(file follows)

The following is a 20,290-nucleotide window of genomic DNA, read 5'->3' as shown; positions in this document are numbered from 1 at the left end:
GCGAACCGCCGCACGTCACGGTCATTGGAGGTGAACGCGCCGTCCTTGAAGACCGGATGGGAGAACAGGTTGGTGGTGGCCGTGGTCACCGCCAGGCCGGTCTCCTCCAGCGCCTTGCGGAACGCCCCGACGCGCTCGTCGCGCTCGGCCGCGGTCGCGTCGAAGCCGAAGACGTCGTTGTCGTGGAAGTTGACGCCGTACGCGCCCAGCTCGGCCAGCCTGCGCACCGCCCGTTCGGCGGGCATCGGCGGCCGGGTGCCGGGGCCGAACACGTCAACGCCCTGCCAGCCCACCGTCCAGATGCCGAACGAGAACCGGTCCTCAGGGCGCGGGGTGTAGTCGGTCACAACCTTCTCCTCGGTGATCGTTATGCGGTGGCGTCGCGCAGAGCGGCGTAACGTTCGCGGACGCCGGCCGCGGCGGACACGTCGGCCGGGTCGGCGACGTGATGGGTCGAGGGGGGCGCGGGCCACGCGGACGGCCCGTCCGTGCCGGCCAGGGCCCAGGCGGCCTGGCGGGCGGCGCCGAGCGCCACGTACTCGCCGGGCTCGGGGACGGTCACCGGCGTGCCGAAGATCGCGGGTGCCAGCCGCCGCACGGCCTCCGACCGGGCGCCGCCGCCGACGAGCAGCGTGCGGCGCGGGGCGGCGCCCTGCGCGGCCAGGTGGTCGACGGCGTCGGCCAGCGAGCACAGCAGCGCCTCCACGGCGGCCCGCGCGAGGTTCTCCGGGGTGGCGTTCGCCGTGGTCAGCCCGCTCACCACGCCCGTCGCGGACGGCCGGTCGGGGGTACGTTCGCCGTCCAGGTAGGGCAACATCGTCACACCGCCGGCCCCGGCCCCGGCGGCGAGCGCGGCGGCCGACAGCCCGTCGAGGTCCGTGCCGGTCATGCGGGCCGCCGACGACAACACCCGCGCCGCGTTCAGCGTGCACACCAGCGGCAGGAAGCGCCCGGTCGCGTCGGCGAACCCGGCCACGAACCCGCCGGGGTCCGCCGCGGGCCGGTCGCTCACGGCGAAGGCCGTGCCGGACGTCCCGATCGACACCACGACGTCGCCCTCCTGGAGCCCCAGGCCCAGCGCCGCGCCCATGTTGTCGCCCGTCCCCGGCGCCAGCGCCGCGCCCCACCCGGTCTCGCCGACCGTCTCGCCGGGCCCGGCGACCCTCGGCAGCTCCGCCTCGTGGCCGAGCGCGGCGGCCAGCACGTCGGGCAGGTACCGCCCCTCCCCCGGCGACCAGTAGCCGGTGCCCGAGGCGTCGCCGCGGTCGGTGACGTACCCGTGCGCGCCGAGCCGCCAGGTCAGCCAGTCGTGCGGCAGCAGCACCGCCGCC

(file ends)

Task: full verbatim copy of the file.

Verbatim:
The following is a 20,290-nucleotide window of genomic DNA, read 5'->3' as shown; positions in this document are numbered from 1 at the left end:
GCGAACCGCCGCACGTCACGGTCATTGGAGGTGAACGCGCCGTCCTTGAAGACCGGATGGGAGAACAGGTTGGTGGTGGCCGTGGTCACCGCCAGGCCGGTCTCCTCCAGCGCCTTGCGGAACGCCCCGACGCGCTCGTCGCGCTCGGCCGCGGTCGCGTCGAAGCCGAAGACGTCGTTGTCGTGGAAGTTGACGCCGTACGCGCCCAGCTCGGCCAGCCTGCGCACCGCCCGTTCGGCGGGCATCGGCGGCCGGGTGCCGGGGCCGAACACGTCAACGCCCTGCCAGCCCACCGTCCAGATGCCGAACGAGAACCGGTCCTCAGGGCGCGGGGTGTAGTCGGTCACAACCTTCTCCTCGGTGATCGTTATGCGGTGGCGTCGCGCAGAGCGGCGTAACGTTCGCGGACGCCGGCCGCGGCGGACACGTCGGCCGGGTCGGCGACGTGATGGGTCGAGGGGGGCGCGGGCCACGCGGACGGCCCGTCCGTGCCGGCCAGGGCCCAGGCGGCCTGGCGGGCGGCGCCGAGCGCCACGTACTCGCCGGGCTCGGGGACGGTCACCGGCGTGCCGAAGATCGCGGGTGCCAGCCGCCGCACGGCCTCCGACCGGGCGCCGCCGCCGACGAGCAGCGTGCGGCGCGGGGCGGCGCCCTGCGCGGCCAGGTGGTCGACGGCGTCGGCCAGCGAGCACAGCAGCGCCTCCACGGCGGCCCGCGCGAGGTTCTCCGGGGTGGCGTTCGCCGTGGTCAGCCCGCTCACCACGCCCGTCGCGGACGGCCGGTCGGGGGTACGTTCGCCGTCCAGGTAGGGCAACATCGTCACACCGCCGGCCCCGGCCCCGGCGGCGAGCGCGGCGGCCGACAGCCCGTCGAGGTCCGTGCCGGTCATGCGGGCCGCCGACGACAACACCCGCGCCGCGTTCAGCGTGCACACCAGCGGCAGGAAGCGCCCGGTCGCGTCGGCGAACCCGGCCACGAACCCGCCGGGGTCCGCCGCGGGCCGGTCGCTCACGGCGAAGGCCGTGCCGGACGTCCCGATCGACACCACGACGTCGCCCTCCTGGAGCCCCAGGCCCAGCGCCGCGCCCATGTTGTCGCCCGTCCCCGGCGCCAGCGCCGCGCCCCACCCGGTCTCGCCGACCGTCTCGCCGGGCCCGGCGACCCTCGGCAGCTCCGCCTCGTGGCCGAGCGCGGCGGCCAGCACGTCGGGCAGGTACCGCCCCTCCCCCGGCGACCAGTAGCCGGTGCCCGAGGCGTCGCCGCGGTCGGTGACGTACCCGTGCGCGCCGAGCCGCCAGGTCAGCCAGTCGTGCGGCAGCAGCACCGCCGCC